Today show weatherman Al Roker is recovering from surgery to remove his prostate, following a prostate cancer diagnosis.
Roker shared the diagnosis with viewers on Nov. 6, explaining that doctors had caught the cancer early, during a checkup in September. He also said it was “a little aggressive,” and he’d chosen to remove the organ over alternatives, such as radiation. He’s since taken some time off from work.
On Thursday, Roker updated fans, thanking them for their thoughts and well wishes. He also showed gratitude for the team at Josie Robertson Surgery Center at Memorial Sloan Kettering Cancer Center in New York City, where he was treated, and his co-workers at 30 Rock for sending care packages.
Relieved to let you all know that my #prostatecancer surgery is done and back home. IA big shoutout to everyone at the #josierobertsonsurgerycenter and appreciate all the thoughts and wishes from our viewers and the wonderful care packages from my co-workers. See you all soon. pic.twitter.com/PoZZWpDcFE
— Al Roker (@alroker) November 12, 2020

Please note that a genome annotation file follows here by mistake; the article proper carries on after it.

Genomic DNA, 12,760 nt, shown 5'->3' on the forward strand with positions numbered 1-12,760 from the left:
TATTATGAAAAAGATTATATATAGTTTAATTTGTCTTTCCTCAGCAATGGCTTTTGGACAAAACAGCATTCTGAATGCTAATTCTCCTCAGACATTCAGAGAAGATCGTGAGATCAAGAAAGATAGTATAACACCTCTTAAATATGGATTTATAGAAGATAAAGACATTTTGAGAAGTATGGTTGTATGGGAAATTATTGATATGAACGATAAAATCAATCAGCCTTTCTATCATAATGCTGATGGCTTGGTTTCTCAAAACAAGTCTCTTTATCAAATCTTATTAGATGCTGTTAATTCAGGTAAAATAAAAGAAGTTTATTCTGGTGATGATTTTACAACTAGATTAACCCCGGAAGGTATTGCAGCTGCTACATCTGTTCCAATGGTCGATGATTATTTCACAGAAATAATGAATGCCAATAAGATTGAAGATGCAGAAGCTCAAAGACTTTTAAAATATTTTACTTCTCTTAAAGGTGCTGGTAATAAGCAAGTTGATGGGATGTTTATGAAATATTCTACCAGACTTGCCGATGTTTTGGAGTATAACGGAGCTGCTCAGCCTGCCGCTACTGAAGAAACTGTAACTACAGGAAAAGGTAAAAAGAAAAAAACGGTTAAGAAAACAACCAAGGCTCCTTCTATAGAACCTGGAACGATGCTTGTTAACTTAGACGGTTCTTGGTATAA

His message appeared alongside photos with his wife of 25 years, ABC News journalist Deborah Roberts, and their 18-year-old son, Nick. (Roker also has two adult daughters.)
Even Roker’s update garnered loving responses, such as “You got this!” and “Get well soon, Al!” They asked him to take care of himself. “You are my sunshine every week day morning!!!” one person commented.
Over on Roberts’s Instagram, she posted a sweet note praising her husband for his “indomitable spirit.”
The 66-year-old, who joined Today in 1996, has received widespread support since speaking out about his condition. He even had his doctor on to talk about his case.
Roker said it was important for him to make his diagnosis public because so many men are affected by the disease. Prostate cancer is the second most common cancer among men in the United States, according to the Centers for Disease Control and Prevention. It also disproportionately affects Black men.
“One of my main driving forces to go public with my prostate cancer diagnosis is to helpfully educate and hopefully save lives,” said Roker, “especially for African American men, who are twice as likely to die from this disease.”
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